Thursday, August 19, 2010

Unwrap your LVM partition

Today I ran out of disk space on my root partition. Since I still had some disk space left my hard disk I booted up GParted Live-CD to start resizing. Unfortunately this is not possible with a LVM partition (which is default on Fedora). Personally I think this is a bit of a bummer.

Although LVM only has a very small overhead with remapping requests to the right sector, I would rather have an ext partition on my laptop. It serves little purpose to split up mount points over a lot of logical volumes (don't want/need live volume management).

Since the physical volume contains only one volume group with only one logical volume I thought let's unwrap the ext3 filesystem hidden in there.

Note: make backups first and verify them, because this procedure hacks a new partition offset.

Because LVM is only a remapping of requests to the right sector, the data itself is on a regular ext3 filesystem. If your logical volume is splattered across multiple extents the ext3 is no longer continuous, abort at this point. For multiple logical volumes, all with 1 extent, the procedure could work as long as everything fits in a msdos partition table.

With the assumption of just 1 logical volume and 1 extent it's easy to find the start of the ext3 filesystem by doing: pvs -o+pe_start. This will show a column '1st PE'. That's where your ext3 filesystem is. For me it said '192.00K', with a block size of 512 bytes this would put the offset at 384 blocks.

Now go into fdisk and enter the expert menu. You now have the option to change the beginning of data on the lvm partition. Add the offset to the block number and change the partition type to Linux. After saving the partition you'll have a working ext3 partition instead of lvm.

Tuesday, April 27, 2010

Don't hide the key under a rock

This project is about a little critique I have on the mini guide for Maven password encryption.

The guide under-states the security ramification of these measures. Which I think should be explicitly stated for a reader to attain the desired effect.

The article should stress that the 'encrypted' master password must be stored on a removable drive to attain a secure environment.

Why do I put encrypted within quotes? Because fact of the matter is that the master password is not encrypted, but simply encoded.
public void test1() throws Exception
String master = "{WR51wo2sI1QHlQM0MhI7AULqJXRZvtoppQsqdg74p08=}";

DefaultPlexusCipher cipher = new DefaultPlexusCipher();

String result = cipher.decryptDecorated(master, "");
assertEquals("Doh!", result);

This means that putting the master password in .m2/settings-security.xml would make your server password perfectly readable again.
public void test2() throws Exception
String master = "Doh!";
String pwd = "{fB3b7bF6RKUHOTcOH790i8jm4C4fIBM4BZ5UvXSTODk=}";

DefaultPlexusCipher cipher = new DefaultPlexusCipher();

String result = cipher.decryptDecorated(pwd, master);
assertEquals("Eeek!", result);

So without introducing an external factor (like an USB key) the mechanism is just as secure as your plain password in .m2/settings.xml.

To try this out on your own passwords, simply clone
git:// [1], mvn assembly:assembly and do:
$ java -jar target/jboss-plexus-cipher-test-full.jar {WR51wo2sI1QHlQM0MhI7AULqJXRZvtoppQsqdg74p08=}
$ java -jar target/jboss-plexus-cipher-test-full.jar {fB3b7bF6RKUHOTcOH790i8jm4C4fIBM4BZ5UvXSTODk=} Doh\!

In short: take the rock with you (in which case you don't need the rock anyway ;-) ).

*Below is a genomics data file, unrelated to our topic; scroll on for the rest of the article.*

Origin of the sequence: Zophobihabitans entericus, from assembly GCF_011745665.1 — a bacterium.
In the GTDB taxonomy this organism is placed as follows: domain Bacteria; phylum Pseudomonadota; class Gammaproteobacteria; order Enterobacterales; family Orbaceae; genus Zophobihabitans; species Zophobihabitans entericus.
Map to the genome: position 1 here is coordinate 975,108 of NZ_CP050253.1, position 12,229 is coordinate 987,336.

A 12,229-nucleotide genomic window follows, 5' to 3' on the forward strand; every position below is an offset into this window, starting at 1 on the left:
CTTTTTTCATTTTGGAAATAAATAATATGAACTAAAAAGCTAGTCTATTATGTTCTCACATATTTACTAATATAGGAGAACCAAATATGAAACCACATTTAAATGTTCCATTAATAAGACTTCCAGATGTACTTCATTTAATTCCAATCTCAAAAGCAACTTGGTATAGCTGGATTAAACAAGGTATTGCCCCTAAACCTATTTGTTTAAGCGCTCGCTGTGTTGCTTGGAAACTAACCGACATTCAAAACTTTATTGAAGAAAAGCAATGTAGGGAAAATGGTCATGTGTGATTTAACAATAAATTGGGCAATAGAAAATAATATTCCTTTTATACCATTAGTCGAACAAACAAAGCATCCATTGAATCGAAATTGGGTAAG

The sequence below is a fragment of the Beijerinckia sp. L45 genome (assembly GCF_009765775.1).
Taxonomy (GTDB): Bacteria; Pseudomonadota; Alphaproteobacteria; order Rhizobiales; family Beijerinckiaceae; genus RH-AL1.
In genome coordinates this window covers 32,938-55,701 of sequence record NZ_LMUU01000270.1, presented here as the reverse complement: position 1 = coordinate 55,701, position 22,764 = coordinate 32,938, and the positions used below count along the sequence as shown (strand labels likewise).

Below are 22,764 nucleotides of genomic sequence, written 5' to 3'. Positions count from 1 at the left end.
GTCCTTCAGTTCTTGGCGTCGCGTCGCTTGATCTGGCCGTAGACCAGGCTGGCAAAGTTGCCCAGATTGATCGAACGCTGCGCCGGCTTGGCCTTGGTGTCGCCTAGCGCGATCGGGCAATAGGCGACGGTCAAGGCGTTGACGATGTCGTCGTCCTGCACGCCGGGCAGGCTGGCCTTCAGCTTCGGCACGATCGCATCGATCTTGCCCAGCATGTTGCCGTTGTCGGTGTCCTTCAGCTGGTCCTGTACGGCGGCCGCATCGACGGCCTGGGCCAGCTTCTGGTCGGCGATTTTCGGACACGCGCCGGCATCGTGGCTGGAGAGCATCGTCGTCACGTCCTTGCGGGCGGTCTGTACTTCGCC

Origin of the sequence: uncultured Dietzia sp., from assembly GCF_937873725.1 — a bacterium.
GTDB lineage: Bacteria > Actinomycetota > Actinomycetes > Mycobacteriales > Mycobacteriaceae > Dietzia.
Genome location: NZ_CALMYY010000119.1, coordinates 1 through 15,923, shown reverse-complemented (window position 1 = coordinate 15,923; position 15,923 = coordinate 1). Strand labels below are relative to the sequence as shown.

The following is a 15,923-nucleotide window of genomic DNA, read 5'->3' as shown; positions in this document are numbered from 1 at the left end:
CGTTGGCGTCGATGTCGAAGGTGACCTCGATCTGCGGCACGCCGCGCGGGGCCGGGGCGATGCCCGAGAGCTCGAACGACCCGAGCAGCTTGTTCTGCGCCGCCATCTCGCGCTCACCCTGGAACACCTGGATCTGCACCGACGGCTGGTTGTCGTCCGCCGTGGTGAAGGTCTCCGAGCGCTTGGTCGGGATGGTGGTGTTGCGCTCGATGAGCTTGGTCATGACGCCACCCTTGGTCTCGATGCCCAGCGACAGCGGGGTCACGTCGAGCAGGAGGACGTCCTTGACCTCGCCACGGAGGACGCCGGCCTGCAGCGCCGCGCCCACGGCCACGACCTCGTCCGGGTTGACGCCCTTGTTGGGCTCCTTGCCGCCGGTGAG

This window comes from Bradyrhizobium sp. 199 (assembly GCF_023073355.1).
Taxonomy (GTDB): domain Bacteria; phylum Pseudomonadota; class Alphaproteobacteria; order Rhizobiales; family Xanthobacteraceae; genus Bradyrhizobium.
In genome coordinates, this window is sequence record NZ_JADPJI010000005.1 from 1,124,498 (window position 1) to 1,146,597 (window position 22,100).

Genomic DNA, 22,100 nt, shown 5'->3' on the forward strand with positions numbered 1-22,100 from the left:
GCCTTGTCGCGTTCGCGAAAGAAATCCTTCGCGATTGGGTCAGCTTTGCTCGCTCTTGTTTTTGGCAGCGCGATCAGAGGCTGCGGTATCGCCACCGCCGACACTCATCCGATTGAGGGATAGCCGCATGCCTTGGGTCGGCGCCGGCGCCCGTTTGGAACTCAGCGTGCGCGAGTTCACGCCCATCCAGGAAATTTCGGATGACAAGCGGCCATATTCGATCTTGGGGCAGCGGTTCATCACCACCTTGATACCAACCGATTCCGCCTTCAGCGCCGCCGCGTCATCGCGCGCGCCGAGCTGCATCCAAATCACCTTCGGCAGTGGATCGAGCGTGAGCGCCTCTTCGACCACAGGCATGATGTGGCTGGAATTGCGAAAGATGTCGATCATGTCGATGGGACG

Friday, February 12, 2010

E.T. phone home

Using some extra facilities it should be possible to call EJBs deployed on JBoss 4 from JBoss 5 (or calling 5 from 6, and even calling WebSphere from JBoss). The end result should be:
InitialContext ctx = new InitialContext();
GreeterRemote bean = (GreeterRemote) ctx.lookup("java:externalContext/Greeter");
String result = bean.sayHi("testPositive");
Now the first step should be to be able to have complete isolation of the outgoing calls, so that any existing class in the application server doesn’t collide with any client class.

// we want the client classes of the receiving application server
URL clientUrl = new URL(jbossHomeDir.toURI().toURL(), "client/jbossall-client.jar");
// don't set a parent, so we run in complete isolation.
URLClassLoader urlCl = new URLClassLoader(urls, null);
// since we're running in isolation my own interface needs to be added.
ClassLoader cl = new AluniteClassLoader(urlCl, ClassLoader.getSystemClassLoader());
ClassLoader previous = Thread.currentThread().getContextClassLoader();
InitialContext ctx = new InitialContext();
GreeterRemote bean = (GreeterRemote) ctx.lookup("Greeter");
String result = bean.sayHi("testPositive");
assertEquals("Hi testPositive", result);
The most important bit is the AluniteClassLoader which has no parent class loader and delegates to the given class loaders in turn. Thus can the above code work out.

As Jaikiran correctly pointed out, the current bean proxy needs to be called within the correct context class loader. So we would also need a specialized external context which return wrappers to allow setting the thread context class loader at the right moment.

Lastly it needs code to correctly setup and install the external context in the local JNDI.

The code so far can be found here.

Wednesday, January 20, 2010

Visualizing code changes

Visualizing data can be an effective way to spot things that are usually hidden behind the scenes.

In that respect I like to visualize code in different ways and with Gource we have one way to visualize code changes. So using 'Animating JBoss projects with Gource' as a guide I made the following video:

Although it's a beautiful video, I fail to find any data points in it that might be useful.

But maybe after you've seen the video you can spot some?